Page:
The 2008 Article IV Consultation with Dominica discusses external competitiveness and key policy issues. The real effective exchange rate is broadly in line with macroeconomic fundamentals. Fiscal policy is appropriately focused on reducing high public debt. Plans for developing the tourist sector, including improving air access and roads to tourist attractions, are well advanced and should be financed with a view maintaining the sustainability of public debt. The authorities rightly emphasize improving the business climate, strengthening regulation and supervision of the financial sector, and improving disaster preparedness.
In recent years, the IMF has released a growing number of reports and other documents covering economic and financial developments and trends in member countries. Each report, prepared by a staff team after discussions with government officials, is published at the option of the member country.
This paper discusses the Poverty Reduction Strategy Paper—Preparation Status Report for Dominica. The paper discusses that the government of the Commonwealth of Dominica has advanced its sectoral strategy to enhance growth in several dimensions. With technical assistance from the World Bank, the government has been reviewing its Electricity Supply Act to modify it and allow the exploitation of geothermal energy, which potentially can be exported to neighboring islands. The government has also made progress in the area of social protection.
Dominica has made significant progress over the past decade in strengthening its macroeconomic policy management. The 2011 Article IV Consultation report concludes that Dominica is emerging from the crisis. Growth turned positive in 2010, but tepid demand and the needed fiscal consolidation will weigh on the near-term prospects. Executive Directors endorse that fiscal policies need to be returned to a sounder footing to correct the weakening fiscal position. Given weakening revenues, IMF staff believes that achieving the authorities’ target will necessitate additional fiscal measures beyond those envisaged in the budget.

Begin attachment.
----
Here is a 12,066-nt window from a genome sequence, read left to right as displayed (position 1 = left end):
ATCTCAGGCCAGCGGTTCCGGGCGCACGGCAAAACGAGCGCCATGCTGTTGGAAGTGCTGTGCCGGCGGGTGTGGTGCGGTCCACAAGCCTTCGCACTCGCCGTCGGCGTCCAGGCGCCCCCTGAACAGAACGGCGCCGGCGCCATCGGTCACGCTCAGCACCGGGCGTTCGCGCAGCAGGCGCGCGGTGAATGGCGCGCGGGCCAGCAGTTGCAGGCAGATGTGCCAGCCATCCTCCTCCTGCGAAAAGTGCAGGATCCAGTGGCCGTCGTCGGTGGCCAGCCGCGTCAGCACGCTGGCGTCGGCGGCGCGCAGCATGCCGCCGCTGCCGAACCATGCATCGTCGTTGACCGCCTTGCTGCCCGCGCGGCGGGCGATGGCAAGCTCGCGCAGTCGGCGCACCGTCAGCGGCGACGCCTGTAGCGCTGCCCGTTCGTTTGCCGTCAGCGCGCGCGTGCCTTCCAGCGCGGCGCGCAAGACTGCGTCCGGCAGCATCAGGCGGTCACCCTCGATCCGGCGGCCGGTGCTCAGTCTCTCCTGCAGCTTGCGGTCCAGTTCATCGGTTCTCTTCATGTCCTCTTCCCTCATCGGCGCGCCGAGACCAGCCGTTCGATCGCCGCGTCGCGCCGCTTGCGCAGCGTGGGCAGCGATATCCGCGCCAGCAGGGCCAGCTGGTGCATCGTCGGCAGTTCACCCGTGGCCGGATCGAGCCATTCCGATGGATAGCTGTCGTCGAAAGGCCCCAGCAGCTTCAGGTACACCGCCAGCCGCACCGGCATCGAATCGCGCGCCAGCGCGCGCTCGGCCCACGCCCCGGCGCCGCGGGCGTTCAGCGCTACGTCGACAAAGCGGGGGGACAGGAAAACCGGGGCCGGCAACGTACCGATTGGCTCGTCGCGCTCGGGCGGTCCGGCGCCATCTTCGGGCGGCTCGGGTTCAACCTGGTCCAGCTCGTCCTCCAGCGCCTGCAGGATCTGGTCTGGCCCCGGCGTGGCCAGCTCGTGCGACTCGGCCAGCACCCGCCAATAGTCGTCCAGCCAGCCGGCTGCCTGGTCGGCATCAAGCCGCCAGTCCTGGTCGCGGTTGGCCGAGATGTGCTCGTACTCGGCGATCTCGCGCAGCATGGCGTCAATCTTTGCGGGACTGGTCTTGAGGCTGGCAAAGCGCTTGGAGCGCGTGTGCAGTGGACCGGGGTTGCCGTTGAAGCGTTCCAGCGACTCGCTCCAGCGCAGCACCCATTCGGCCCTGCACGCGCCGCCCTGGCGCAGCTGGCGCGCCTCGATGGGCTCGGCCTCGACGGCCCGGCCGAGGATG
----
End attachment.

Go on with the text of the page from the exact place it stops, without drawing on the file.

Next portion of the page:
This paper examines the staff report for Dominica’s Request for Disbursement under the Rapid Credit Facility. Dominica has been hit by a number of natural disasters during July–September 2011. Although the impact on growth may be limited owing to the localized nature of the damage, the disasters will have large fiscal and balance of payment costs as the government undertakes the necessary rehabilitation work, including relocation of people from the affected areas. Medium-term prospects remain subdued owing to lack of clear growth drivers, with potential growth estimated at about 2 percent.
International Monetary Fund. Western Hemisphere Dept.
Dominica has faced two major challenges during the past two decades: weak competitiveness and low potential growth. In addition to these economic challenges, the country has been facing frequent natural disasters. Growth is expected to pick up gradually. The financial system is highly liquid but monetary conditions have not eased. The external position is improving on strong service receipts. Fiscal policy is reaching its limit in terms of its ability to support economic activity. The balance of risks to the fiscal outlook is broadly balanced.
This 2007 Article IV Consultation highlights that Dominica has fully recovered from the 2001–02 economic and financial crisis. Output growth has rebounded, reaching 4 percent in 2006, and it is expected to remain above trend in 2007. The rebound is driven by a pickup in tourism, recovery in banana production, and buoyant construction and offshore school activity. Inflation has remained subdued, reflecting stabilizing oil prices, and is projected to remain low. The external current account deficit narrowed sharply in 2006, and is likely to remain large at about 20 percent of GDP in 2007.
The economy is predominantly agricultural, although some degree of diversification has taken place in recent years toward tourism, communications, and financial services. The performance of the main agricultural activity, banana production and exports, has steadily deteriorated since the early 1990s and has adversely affected developments in other sectors. In the external sector, the current account of the balance of payments has shown a marked deterioration in recent years. The saving-investment balance showed a marked deterioration during 1999–2000.
Poverty in Dominica exhibits the following: poor households tend to be larger than nonpoor households; poor households contain proportionately fewer persons of working age, and there is no significant difference in the gender distribution of poverty in the country. The challenges of this poverty-reduction strategy will be to foster growth and private sector employment, and to achieve fiscal and broader economic stability and a dynamic, accountable, and effective public service to provide a strong basis for the sustainable and integrated political, social, and economic development of Dominica.